Stacking The Shelves is all about sharing the books you are adding to your shelves. This means you can include ‘real’ and ‘virtual’ books (ie physical and ebooks) you’ve bought, books you’ve borrowed from friends or the library, review books, and gifts.
I’ve added just a few books this last week. First an e-book – Crooked Little Lies by Barbara Taylor Sissel – a Kindle First Pick. The paperback is due to be published on 1st August 2015. A new-to-me author, but I see she has written five other books.
On a cool October morning, Lauren Wilder is shaken when she comes close to striking Bo Laughlin with her car as he’s walking along the road’s edge. A young man well known in their small town of Hardys Walk, Texas, Bo seems fine, even if Lauren’s intuition says otherwise. Since the accident two years ago that left her brain in a fragile state, she can’t trust her own instincts – and neither can her family. Then Bo vanishes, and as the search for him ensues, the police question whether she’s responsible. Lauren is terrified, not of what she remembers but of what she doesn’t.
Unable to trust herself and unwilling to trust anyone else, Lauren begins her own investigation into the mystery of Bo’s disappearance. But the truth can prove to be as shocking as any lie, and as Lauren exposes each one, from her family, from her friends, she isn’t the only one who will face heart-stopping repercussions.
Second a paperback – Thin Air by Ann Cleeves, the sixth in her Shetland series. I’ve read the other 5 books, so I just have to read this one too.
A group of old university friends leave the bright lights of London and travel to Unst, Shetland’s most northerly island, to celebrate the marriage of one of their friends to a Shetlander. But late on the night of the wedding party, one of them, Eleanor, disappears – apparently into thin air. It’s mid-summer, a time of light nights and unexpected mists. The following day, Eleanor’s friend Polly receives an email. It appears to be a suicide note, saying she’ll never be found alive. And then Eleanor’s body is discovered, lying in a small loch close to the cliff edge.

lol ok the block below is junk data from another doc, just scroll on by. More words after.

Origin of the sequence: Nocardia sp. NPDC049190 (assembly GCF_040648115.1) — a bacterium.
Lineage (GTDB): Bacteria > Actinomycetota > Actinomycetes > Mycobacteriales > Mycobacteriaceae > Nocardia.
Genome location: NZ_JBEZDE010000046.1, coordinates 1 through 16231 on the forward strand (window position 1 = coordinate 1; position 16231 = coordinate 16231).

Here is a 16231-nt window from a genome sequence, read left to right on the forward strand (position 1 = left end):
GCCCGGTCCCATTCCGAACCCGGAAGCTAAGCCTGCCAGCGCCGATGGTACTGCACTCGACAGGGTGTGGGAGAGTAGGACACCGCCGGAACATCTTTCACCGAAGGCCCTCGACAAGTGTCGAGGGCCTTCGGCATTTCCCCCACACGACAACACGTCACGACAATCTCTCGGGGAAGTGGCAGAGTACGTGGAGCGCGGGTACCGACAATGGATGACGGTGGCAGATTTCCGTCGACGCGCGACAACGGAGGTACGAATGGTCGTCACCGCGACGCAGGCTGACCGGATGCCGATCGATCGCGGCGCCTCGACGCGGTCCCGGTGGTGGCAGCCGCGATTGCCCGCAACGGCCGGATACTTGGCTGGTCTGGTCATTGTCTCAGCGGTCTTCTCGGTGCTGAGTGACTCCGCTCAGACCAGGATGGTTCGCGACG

Detectives Jimmy Perez and Willow Reeves are dispatched to Unst to investigate. Before she went missing, Eleanor claimed to have seen the ghost of a local child who drowned in the 1920s. Her interest in the ghost had seemed unhealthy – obsessive, even – to her friends: an indication of a troubled mind. But Jimmy and Willow are convinced that there is more to Eleanor’s death than they first thought.
Is there a secret that lies behind the myth? One so shocking that someone would kill – many years later – to protect?
Ann Cleeves’ striking Shetland novel explores the tensions between tradition and modernity that lie deep at the heart of a community, and how events from the past can have devastating effects on the present.
And finally these library books, all from the mobile library van that visits here once a fortnight:
I love the library visits and always find a good variety of books to choose from. From top to bottom they are:
- Country Dance written and illustrated by Henry Brewis – a Northumberland author. This was first published in 1992 and is described on the back cover as a ‘contemporary fable, the story of a family farm being dismembered and ‘developed’, of newcomers face-to-face with the old peasantry.’
- The Other Queen by Philippa Gregory – about Mary Queen of Scots, after she fled from Scotland and was imprisoned by Elizabeth I. When I first saw this I thought I’d read it – but then realised I hadn’t, I’d read The Other Boleyn Girl by Philippa Gregory (a bit confusing having two similar titles).
- A Possible Life: a Novel in Five Parts by Sebastian Faulks. This looks like five separate stories about five people at different times and in different places. At the moment I don’t know how they are linked.
- This Is How It Ends by Kathleen MacMahon, set in 2008 in Dublin, where Bruno, an American, has come to search for his roots. He meets and falls in love with Addie, an out-of-work architect, recovering from heartbreak while looking after her infirm father.
Do let me know if you’ve read any of these and what you found to add to your shelves this week.